Here’s a quick fact: Flat isn’t always just flat. More specifically, when it comes to stainless steel bars, there are two different types of flat: true flat and edge-conditioned flat (also known to some as gauered flat).

For a high-level comparison, one is produced to specifications straight from the mill as a bar (true flat) and the other is produced from other types, like plate (edge-conditioned flat). But let’s dig a bit deeper about why and when to consider each type. 

True Flat Stainless Steel Bars

True flat stainless steel bars are those that have been produced on a rolling mill. In instances when the material needs to be polished in order to create a more consistent finish across all four sides (think architectural and aerospace applications), true flat bars often win out. 

Other typical end uses for true flat stainless steel bars include food machinery, conveyor equipment, packaging equipment, bottling equipment, separators, and chemical processing, among others.

When compared to edge-conditioned flat stainless steel bars, true flat has a wider variety of grades:

304/304L stainless steel flat bar
316/316L stainless steel flat bar
303 stainless steel flat bar
• 17-4 stainless steel flat bar

Why use true flat stainless steel bar: 

• Tighter tolerances – thickness & width
• Better squareness on edge
• Can be produced as hot roll annealed and pickled or cold drawn

Be aware:

• Longer mill lead-times
• Cost of production can be higher than cut flats
• A limited number of US-based mills produce true flat bars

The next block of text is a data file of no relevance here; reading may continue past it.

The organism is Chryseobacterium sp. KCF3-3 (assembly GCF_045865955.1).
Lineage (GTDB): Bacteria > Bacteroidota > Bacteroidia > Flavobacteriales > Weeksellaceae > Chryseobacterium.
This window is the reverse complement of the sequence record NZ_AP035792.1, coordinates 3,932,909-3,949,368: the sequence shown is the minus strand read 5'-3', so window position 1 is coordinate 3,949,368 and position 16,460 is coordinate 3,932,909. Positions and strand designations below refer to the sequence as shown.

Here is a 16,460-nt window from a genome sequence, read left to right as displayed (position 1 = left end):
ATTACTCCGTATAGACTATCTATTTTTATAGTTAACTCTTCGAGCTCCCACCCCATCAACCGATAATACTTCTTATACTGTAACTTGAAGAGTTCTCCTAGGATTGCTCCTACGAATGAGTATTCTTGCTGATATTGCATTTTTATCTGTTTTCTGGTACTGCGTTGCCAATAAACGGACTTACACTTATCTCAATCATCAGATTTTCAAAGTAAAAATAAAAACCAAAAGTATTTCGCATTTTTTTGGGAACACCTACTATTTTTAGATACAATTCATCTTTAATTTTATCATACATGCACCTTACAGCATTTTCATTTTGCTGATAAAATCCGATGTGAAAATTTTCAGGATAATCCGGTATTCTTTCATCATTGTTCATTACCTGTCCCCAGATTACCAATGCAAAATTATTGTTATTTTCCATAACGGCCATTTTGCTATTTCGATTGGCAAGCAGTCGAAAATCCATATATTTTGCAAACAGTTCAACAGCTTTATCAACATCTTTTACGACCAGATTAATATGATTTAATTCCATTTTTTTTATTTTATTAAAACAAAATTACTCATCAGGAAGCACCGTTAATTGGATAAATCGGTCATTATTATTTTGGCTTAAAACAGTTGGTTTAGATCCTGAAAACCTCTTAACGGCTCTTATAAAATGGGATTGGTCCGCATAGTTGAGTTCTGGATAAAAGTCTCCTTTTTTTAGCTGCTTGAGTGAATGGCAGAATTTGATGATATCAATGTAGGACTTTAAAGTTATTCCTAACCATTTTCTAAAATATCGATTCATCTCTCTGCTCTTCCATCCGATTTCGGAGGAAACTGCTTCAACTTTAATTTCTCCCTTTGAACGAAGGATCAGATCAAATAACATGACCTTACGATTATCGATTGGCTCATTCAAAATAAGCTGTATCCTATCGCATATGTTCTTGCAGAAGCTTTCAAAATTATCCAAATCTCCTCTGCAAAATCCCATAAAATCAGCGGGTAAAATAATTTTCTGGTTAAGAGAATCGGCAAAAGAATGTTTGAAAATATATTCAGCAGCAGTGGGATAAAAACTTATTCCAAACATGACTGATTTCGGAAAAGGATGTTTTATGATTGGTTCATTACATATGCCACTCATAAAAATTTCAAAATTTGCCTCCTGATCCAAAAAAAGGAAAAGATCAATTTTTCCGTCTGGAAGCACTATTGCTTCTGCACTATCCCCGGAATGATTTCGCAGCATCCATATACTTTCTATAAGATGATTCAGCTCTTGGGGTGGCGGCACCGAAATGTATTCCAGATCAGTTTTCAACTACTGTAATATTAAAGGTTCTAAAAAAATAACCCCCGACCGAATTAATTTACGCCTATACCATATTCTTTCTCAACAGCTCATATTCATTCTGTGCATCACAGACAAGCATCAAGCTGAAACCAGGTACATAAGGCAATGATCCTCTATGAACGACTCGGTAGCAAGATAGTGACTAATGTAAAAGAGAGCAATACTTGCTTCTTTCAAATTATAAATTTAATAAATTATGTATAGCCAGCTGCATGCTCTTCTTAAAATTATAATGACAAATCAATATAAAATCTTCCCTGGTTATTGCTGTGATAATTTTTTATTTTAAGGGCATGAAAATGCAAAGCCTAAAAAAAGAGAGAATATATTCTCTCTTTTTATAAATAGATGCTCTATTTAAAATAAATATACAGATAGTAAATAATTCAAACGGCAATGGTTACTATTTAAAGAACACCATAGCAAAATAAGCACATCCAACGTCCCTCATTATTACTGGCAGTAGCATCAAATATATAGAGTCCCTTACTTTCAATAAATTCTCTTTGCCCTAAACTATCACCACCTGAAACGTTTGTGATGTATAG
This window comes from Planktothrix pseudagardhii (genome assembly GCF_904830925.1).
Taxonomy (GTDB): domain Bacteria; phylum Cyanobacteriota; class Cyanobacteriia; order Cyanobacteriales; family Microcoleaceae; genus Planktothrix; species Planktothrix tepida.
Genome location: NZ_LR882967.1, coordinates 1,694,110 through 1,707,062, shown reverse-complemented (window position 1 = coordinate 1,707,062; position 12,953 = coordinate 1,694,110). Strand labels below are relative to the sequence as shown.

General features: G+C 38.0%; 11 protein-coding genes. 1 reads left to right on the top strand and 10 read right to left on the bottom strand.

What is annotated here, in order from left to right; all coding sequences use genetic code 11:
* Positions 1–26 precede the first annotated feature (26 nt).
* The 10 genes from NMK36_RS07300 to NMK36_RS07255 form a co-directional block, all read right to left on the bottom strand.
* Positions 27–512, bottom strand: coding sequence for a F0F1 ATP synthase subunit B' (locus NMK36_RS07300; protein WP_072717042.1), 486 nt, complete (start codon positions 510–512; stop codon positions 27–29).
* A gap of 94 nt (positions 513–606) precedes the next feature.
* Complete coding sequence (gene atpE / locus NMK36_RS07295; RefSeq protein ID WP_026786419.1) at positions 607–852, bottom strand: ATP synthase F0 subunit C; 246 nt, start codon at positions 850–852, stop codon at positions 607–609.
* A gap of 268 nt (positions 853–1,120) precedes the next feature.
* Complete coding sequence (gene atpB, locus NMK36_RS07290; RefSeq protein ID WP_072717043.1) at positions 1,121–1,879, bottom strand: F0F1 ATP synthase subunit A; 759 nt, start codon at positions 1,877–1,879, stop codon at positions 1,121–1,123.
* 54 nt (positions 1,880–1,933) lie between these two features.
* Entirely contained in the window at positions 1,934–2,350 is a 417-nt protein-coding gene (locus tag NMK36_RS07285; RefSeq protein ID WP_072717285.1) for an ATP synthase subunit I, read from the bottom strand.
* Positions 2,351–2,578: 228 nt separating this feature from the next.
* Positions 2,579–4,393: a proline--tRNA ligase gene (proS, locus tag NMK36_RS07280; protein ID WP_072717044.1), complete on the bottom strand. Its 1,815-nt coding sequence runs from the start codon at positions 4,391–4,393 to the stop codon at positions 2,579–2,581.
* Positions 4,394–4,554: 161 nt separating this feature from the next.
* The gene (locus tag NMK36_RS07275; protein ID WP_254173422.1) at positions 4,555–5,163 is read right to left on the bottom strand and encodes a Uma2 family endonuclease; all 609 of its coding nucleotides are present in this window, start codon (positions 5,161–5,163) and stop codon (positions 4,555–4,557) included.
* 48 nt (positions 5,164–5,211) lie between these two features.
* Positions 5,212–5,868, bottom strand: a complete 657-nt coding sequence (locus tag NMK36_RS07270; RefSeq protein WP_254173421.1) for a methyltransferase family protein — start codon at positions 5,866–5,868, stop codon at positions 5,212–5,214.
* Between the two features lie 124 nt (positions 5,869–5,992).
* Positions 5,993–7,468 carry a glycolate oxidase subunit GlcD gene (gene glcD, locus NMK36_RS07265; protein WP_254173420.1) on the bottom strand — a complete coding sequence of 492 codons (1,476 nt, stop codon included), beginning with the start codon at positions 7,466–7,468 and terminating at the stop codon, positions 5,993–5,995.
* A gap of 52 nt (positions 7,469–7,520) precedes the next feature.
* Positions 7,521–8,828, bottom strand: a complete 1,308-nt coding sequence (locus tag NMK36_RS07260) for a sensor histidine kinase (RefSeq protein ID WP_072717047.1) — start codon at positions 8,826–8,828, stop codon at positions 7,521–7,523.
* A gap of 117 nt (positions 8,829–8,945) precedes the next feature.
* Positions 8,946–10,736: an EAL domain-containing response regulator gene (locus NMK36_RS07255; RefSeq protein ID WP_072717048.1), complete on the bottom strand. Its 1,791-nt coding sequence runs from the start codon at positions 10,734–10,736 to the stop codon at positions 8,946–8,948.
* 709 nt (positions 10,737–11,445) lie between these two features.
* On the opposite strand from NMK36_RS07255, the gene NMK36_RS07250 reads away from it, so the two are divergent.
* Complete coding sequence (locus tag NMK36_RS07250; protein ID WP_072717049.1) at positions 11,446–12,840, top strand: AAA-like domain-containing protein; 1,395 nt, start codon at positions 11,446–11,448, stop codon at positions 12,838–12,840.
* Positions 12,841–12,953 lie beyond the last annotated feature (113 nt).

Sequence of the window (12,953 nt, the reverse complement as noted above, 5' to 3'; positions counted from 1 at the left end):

Edge-Conditioned Flat Stainless Steel Bars

Edge-conditioned flat stainless steel bars don’t start out as bars. They have been slit from coil or sheared or saw cut from plate, before the edge is conditioned. This means the edges may have a slightly different finish from the flat sides. In addition, edge-conditioned flat stainless steel bars may not be truly as flat as a true flat stainless steel bar. 

Among the common uses for edge-conditioned stainless steel bars are stiffeners for tank manufacturing, ornamental applications, grab bars, bar rings, and structural members, among others. 
Typical grades for edge-conditioned stainless steel flat bars are 304/304L stainless steel flat bar and 316/316L stainless steel flat bar.

Why use edge-conditioned stainless steel flat bar:

• The cost of product is typically less than true flat
• There is a larger market for cut flats
• Can be an outstanding value where tolerances will permit
• Widely available and can typically have short lead times
• Can be purchased already polished on two or four sides

Be aware:

• Tolerances are typically not as tight, as it is difficult to use precision equipment
• Edges are not as square – difficult to machine or finish easily
• Thickness limitations exist due to slitting, shearing and gauge-edge constraints

Ready to find the right stainless steel flat bar for your project?